The story is that Hitler claimed to Neville Chamberlain when they met in Munich, that during World War I he had been part of a German unit under fire from British soldiers, and while the Germans, including Hitler fell back, a British soldier could have shot him, but did not. And Hitler had a copy of a painting by Matania hanging in a room where they met depiciting the Green Howards (a British unit) in combat, and pointed to a soldier in the front, claiming that was the man who spared his life. That man just so happened to be Henry Tandey VC, the most decorated British private soldier of the war.
As it turns out, the story is probably completely bunk. Hitler generally seems to be referring to the battle during which Tandey received the Victoria Cross, among other honors (in fact, he got a certificate explaining he wouldn't receive any further medals for bravery because there weren't any left to give him), but a) that battle was in 1918, and the painting is of a battle from 1914, b) as far as Johnson can discern Hitler probably wasn't even with his unit at the time of that battle, and if he was, they were 50 miles away, and c) Hitler was a regimental dispatch runner and wouldn't have been close to the front lines anyway. Oh, and the version of Tandey in the painting apparently bears no resemblance to the actual person.
Johnson saves the discussion of this legend, the theories on how and why it came about, and how Tandey responded to it (mostly dismissing it by remarking he didn't remember seeing anyone like Hitler, though his response varied some over the decades) for the end of the book. The first three-quarters are devoted to the rest of Tandey's life, as best as Johnson can reconstruct it. He doesn't have much to go on, as Tandey was fairly private, and only sporadically close to his family. It's especially notable in the chapter on World War I, as Johnson has no diary or letters home to work from, only a couple of times where Tandey has written something or been interviewed that was featured in a newspaper. Beyond that, he discusses the general life of frontline infantry during the war, and draws inferences from there. Which seems a little dodgy, when he's quoting from other soldiers letters home as to how soldiers felt about the possibility of death, and then musing on Tandey's based on this.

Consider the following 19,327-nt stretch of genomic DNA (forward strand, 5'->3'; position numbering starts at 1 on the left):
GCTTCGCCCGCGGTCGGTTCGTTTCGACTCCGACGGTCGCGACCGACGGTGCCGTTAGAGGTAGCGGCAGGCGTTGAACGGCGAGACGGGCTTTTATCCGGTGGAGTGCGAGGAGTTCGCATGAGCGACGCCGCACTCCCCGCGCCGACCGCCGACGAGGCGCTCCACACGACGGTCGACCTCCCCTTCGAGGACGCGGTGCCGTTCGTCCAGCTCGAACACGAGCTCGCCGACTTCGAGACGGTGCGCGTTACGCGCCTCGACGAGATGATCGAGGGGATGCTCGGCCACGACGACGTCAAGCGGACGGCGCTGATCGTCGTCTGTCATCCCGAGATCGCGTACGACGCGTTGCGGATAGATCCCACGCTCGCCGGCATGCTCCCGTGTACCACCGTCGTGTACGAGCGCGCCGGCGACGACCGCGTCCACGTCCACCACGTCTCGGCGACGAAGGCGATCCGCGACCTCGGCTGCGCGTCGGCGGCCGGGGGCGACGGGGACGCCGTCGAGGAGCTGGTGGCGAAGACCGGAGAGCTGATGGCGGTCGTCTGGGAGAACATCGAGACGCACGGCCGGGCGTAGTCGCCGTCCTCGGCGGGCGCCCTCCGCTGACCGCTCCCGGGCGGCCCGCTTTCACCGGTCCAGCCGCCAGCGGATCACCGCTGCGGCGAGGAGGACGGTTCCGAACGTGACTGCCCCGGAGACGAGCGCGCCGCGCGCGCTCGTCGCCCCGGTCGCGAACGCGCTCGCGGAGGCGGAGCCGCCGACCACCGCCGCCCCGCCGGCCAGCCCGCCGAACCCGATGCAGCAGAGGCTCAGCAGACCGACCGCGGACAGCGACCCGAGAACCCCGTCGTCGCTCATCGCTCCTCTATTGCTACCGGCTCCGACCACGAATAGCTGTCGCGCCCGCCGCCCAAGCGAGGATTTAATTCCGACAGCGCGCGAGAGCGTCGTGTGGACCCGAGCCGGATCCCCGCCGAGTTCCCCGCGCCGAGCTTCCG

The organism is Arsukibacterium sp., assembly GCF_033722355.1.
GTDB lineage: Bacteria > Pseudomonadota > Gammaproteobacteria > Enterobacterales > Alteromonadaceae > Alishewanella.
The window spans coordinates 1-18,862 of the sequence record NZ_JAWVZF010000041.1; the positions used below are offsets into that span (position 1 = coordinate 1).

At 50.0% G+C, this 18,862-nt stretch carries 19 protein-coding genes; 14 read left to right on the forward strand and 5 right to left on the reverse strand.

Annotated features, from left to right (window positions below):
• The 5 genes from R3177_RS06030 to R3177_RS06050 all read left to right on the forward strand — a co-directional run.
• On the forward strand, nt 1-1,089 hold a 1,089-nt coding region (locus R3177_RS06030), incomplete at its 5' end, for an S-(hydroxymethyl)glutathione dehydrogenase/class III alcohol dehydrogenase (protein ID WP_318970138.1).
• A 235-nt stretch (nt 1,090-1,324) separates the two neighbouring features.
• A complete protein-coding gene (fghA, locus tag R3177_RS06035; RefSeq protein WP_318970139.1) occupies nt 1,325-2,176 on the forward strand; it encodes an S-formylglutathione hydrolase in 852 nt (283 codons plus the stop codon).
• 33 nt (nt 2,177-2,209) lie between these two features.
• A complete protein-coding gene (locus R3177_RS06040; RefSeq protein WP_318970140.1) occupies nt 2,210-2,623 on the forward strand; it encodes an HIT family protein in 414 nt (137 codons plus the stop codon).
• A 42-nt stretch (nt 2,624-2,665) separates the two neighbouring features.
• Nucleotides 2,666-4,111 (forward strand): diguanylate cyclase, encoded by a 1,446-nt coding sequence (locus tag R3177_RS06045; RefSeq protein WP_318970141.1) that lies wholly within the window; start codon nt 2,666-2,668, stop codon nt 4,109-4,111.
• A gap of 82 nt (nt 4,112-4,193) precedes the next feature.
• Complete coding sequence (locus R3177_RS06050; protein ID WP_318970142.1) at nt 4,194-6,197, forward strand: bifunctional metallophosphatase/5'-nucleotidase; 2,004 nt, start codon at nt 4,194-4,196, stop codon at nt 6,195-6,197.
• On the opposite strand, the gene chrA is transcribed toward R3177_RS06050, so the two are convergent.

He does discuss Hitler's upbringing a bit, as a compare/contrast to Tandey's, which he continues through the Great War. What's interesting in that part, though, is where he points out the revisions Hitler made to his wartime experiences, versus what the surviving records suggest is more accurate. this also helps establish a basic timeline where he can look for other points in the war when the two could have possibly crossed paths so Tandey could unwittingly spare him.
Ultimately, I think the fact Tandey is such a private person works heavily against the book. There isn't much to work with, because he isn't the kind of person to write volumes of correspondence (or the people he sent it to didn't care enough to keep it), so a lot of the book is guesswork and supposition. Which makes it harder to be drawn into the sections about Tandey's life, which made it harder to stick around until Johnson got to the hook of the book. Fortunately it's only about 170 pages, so you can still reach that section quickly enough.
'Henry may also have resorted to another much-used method of lice control, involving running his fingernail through the seams of his clothing. The lice were referred to as 'chats' and their removal became known as 'chatting' - the men would sit together 'chatting'.'